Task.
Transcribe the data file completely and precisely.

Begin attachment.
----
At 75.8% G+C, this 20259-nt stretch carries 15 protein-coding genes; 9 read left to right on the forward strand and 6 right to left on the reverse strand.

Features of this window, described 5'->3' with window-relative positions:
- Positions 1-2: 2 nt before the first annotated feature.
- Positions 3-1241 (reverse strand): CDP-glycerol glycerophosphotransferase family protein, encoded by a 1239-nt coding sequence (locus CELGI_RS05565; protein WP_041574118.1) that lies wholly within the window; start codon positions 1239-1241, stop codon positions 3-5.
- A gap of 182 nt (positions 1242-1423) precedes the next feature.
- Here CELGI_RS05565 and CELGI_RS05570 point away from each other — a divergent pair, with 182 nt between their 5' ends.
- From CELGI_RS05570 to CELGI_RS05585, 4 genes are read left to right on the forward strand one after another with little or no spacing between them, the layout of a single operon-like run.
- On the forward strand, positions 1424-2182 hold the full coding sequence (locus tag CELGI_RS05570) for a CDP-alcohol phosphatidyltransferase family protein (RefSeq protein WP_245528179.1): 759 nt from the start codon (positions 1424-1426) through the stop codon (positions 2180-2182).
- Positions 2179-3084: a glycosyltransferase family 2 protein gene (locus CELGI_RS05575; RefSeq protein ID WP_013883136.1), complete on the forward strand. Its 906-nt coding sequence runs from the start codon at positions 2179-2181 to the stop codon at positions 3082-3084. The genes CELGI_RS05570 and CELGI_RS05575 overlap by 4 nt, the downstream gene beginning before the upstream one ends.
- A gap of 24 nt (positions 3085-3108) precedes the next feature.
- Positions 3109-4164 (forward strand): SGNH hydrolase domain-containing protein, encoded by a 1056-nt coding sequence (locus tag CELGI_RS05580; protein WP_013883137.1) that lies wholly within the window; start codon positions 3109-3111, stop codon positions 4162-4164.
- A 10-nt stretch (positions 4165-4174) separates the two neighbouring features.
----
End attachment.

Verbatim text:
At 75.8% G+C, this 20259-nt stretch carries 15 protein-coding genes; 9 read left to right on the forward strand and 6 right to left on the reverse strand.

Features of this window, described 5'->3' with window-relative positions:
- Positions 1-2: 2 nt before the first annotated feature.
- Positions 3-1241 (reverse strand): CDP-glycerol glycerophosphotransferase family protein, encoded by a 1239-nt coding sequence (locus CELGI_RS05565; protein WP_041574118.1) that lies wholly within the window; start codon positions 1239-1241, stop codon positions 3-5.
- A gap of 182 nt (positions 1242-1423) precedes the next feature.
- Here CELGI_RS05565 and CELGI_RS05570 point away from each other — a divergent pair, with 182 nt between their 5' ends.
- From CELGI_RS05570 to CELGI_RS05585, 4 genes are read left to right on the forward strand one after another with little or no spacing between them, the layout of a single operon-like run.
- On the forward strand, positions 1424-2182 hold the full coding sequence (locus tag CELGI_RS05570) for a CDP-alcohol phosphatidyltransferase family protein (RefSeq protein WP_245528179.1): 759 nt from the start codon (positions 1424-1426) through the stop codon (positions 2180-2182).
- Positions 2179-3084: a glycosyltransferase family 2 protein gene (locus CELGI_RS05575; RefSeq protein ID WP_013883136.1), complete on the forward strand. Its 906-nt coding sequence runs from the start codon at positions 2179-2181 to the stop codon at positions 3082-3084. The genes CELGI_RS05570 and CELGI_RS05575 overlap by 4 nt, the downstream gene beginning before the upstream one ends.
- A gap of 24 nt (positions 3085-3108) precedes the next feature.
- Positions 3109-4164 (forward strand): SGNH hydrolase domain-containing protein, encoded by a 1056-nt coding sequence (locus tag CELGI_RS05580; protein WP_013883137.1) that lies wholly within the window; start codon positions 3109-3111, stop codon positions 4162-4164.
- A 10-nt stretch (positions 4165-4174) separates the two neighbouring features.